Is an A-list star necessarily a great actor? Are all theatre actors unsung heroes? I asked some casting agents to throw light on the issue in yesterday's Irish Independent...
It's a star turn
Jude Law gets rave reviews for his stage Hamlet, and proves that it is possible to be both a tabloid celebrity and a great actor, writes Susan Daly.
Saturday June 20 2009
Jude Law is without doubt a famous man. Unfortunately for the classically-trained actor, much of his celebrity has stemmed from a dramatic personal life rather than his portrayal of dramatis personae.
A turbulent marriage to Sadie Frost, an engagement to another, younger, actress, Sienna Miller, scuffles with the paparazzi and then Nannygate -- when he slept with his children's minder -- have earned him inches in all the wrong columns.
It must be gratifying for Law to now find himself featured further towards the back of the newspapers, where he is receiving rave reviews for his turn as Hamlet in London's West End. Law's performance apparently shows "rare vulnerability and emotional openness". As the theatre critic in The Guardian put it: "People who come to patronise him [Law] as a movie star essaying the great Dane will be in for a shock."
That, as the prince might say, is the question. Jude Law is not tabloid fodder because he's an actor -- it's because he's a movie star. And snobbery from old stage hands would dictate that a pampered film star is not really up to the job of treading the boards. "It's quite reductive, that notion that because an actor has experienced an emphasis on fame and celebrity, talent should be excluded from that bracket," says Holly Ni Chiardha, casting director with the Abbey Theatre.
AIndeed, while stars like Julia Roberts and Matthew Broderick made critically-savaged turns on Broadway, Ireland has witnessed its fair share of famous movie faces making a successful transition to the stage. The performances of Ralph Fiennes, James Cromwell, Susan Sarandon, Tim Robbins and Frances McDormand in Irish theatres have all been well received. It is worth noting though that most were returning to roots which they firmly planted on the stage in their youth. Law, too, was a celebrated young stage actor before finding on-screen success in films like The Talented Mr Ripley and Cold Mountain.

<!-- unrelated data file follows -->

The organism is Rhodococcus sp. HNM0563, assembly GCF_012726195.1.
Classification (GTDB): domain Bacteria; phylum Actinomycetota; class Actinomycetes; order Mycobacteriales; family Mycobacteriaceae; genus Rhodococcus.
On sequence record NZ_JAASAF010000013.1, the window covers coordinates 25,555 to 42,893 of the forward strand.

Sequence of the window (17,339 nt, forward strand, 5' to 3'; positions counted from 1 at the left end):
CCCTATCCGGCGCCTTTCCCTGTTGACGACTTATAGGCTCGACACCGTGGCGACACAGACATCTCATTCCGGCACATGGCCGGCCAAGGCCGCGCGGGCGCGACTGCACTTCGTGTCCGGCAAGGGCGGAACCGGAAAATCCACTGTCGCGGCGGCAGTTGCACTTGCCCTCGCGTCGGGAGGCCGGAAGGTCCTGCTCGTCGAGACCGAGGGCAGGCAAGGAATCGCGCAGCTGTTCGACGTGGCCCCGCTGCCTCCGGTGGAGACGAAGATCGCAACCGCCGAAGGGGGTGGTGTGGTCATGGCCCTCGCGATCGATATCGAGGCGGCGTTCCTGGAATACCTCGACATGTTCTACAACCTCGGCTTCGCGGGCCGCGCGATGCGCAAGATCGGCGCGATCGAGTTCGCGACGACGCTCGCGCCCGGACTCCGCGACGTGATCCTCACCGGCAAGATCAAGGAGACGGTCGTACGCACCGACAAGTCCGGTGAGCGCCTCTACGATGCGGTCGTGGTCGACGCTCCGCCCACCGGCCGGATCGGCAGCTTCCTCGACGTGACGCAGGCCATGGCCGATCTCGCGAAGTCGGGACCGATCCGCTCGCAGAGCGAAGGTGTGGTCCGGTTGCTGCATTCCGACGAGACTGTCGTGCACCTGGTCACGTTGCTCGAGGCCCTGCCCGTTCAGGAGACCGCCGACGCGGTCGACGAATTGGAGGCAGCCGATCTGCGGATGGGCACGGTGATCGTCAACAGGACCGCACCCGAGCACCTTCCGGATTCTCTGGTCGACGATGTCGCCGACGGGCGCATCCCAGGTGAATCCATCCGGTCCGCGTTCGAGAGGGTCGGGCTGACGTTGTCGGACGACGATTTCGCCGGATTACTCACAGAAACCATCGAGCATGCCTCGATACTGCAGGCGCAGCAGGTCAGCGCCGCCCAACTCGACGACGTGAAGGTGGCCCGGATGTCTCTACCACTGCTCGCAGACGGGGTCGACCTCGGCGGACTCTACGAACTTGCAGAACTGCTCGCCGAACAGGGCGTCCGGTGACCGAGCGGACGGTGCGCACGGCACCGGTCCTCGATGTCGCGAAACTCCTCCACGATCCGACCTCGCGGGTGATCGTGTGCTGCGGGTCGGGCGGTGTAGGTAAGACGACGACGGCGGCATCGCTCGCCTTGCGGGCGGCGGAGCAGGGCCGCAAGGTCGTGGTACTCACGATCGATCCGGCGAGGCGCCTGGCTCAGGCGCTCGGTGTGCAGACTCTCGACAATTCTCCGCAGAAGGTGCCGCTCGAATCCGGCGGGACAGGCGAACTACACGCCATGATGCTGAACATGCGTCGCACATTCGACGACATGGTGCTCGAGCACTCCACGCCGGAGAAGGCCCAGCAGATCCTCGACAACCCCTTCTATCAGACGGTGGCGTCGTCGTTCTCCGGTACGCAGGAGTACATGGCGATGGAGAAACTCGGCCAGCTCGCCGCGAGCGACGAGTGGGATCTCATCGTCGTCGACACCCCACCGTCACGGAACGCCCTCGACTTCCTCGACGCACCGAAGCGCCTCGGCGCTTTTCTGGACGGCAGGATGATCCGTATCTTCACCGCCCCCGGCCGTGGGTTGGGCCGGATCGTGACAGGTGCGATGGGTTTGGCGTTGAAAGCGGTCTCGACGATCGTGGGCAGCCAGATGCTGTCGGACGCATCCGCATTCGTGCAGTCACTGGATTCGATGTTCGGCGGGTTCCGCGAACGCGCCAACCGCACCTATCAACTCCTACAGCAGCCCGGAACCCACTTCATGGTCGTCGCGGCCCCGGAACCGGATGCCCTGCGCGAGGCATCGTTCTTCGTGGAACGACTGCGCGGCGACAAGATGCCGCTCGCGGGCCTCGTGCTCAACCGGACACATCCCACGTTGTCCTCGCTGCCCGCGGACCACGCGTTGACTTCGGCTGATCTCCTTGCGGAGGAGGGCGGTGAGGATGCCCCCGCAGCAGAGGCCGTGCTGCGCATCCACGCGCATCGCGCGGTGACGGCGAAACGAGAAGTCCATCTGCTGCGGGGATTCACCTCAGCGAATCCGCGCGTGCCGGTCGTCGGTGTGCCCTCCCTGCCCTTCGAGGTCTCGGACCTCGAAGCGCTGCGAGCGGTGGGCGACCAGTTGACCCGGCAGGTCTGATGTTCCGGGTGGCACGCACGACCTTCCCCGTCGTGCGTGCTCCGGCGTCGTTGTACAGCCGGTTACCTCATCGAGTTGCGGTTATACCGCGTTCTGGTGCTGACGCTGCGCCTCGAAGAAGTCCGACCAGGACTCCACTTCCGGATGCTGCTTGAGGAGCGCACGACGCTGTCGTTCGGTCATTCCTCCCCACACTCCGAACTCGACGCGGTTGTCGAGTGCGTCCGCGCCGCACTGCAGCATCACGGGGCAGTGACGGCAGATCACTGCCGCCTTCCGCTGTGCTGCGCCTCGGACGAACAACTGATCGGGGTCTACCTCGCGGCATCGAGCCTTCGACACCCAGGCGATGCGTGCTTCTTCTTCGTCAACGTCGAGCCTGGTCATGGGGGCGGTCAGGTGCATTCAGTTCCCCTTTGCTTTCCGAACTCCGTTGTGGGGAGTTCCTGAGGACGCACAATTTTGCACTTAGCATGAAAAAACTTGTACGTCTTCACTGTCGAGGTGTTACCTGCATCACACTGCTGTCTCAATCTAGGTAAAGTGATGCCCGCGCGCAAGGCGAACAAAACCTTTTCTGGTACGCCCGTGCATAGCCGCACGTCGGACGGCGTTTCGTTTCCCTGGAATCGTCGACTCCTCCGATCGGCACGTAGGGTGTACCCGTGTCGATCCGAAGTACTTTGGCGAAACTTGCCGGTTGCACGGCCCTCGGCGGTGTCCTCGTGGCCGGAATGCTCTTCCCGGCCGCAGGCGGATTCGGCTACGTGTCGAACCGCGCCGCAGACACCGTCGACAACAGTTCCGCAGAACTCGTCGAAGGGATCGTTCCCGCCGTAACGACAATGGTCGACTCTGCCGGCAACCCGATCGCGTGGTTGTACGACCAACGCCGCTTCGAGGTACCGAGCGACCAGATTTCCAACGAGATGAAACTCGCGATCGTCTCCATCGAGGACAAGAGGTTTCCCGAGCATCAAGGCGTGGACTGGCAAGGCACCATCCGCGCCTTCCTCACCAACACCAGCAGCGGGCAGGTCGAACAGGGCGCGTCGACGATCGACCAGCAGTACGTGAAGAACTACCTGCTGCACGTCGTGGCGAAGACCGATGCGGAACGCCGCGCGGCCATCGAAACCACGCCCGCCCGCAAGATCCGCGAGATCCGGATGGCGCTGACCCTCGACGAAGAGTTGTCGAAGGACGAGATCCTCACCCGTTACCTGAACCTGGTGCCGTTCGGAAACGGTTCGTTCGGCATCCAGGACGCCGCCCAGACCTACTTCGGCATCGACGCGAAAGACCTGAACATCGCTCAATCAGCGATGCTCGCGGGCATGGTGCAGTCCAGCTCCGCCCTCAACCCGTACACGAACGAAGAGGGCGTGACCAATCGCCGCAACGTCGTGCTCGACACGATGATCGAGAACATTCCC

Alii Curran, a former director of both the Dublin Fringe Festival and the Peacock Theatre, masterminded the appearances of Tim Robbins and Susan Sarandon, Samantha Morton and of Frasier star John Mahoney, in Dublin. "It was clear from Tim and Susan that their background was in theatre," she remembers.
She says that the opportunities in television in particular are such that an actor can now mould an entire career without ever doing stage work. "They can establish themselves as popular stars very quickly because of luck and iconic status," she says. So are they not proper actors if they don't have stage craft? Curran laughs unabashedly: "I belong to the old school, so I would say: No!"
Not that there are only movie stars without great talent, adds Curran, citing Mickey Rourke in last year's The Wrestler, and Halle Berry's Oscar-winning turn in Monster's Ball, as examples of genuinely transformative performances. "The best actor for the role is not always box-office so they are not cast," says Curran. "The movie industry is very cynical." This is how the term 'bankable star' is applied to such questionable talents as Adam Sandler, Cameron Diaz and Eddie Murphy.
Alan Stanford -- actor, director and producer for over 40 years -- believes that a great film star can also be a great actor. "I watched Laurence Olivier when I was a drama student, as he came to the end of his time on stage, when he was running the Old Vic [in London])," says Stanford. "He trained for the theatre and he was the matinee idol of the West End. Then he went to Hollywood, where he did Wuthering Heights and was a major star. Then he had another major stage career as director of the national theatre, and then went back to have a second film career in his later years."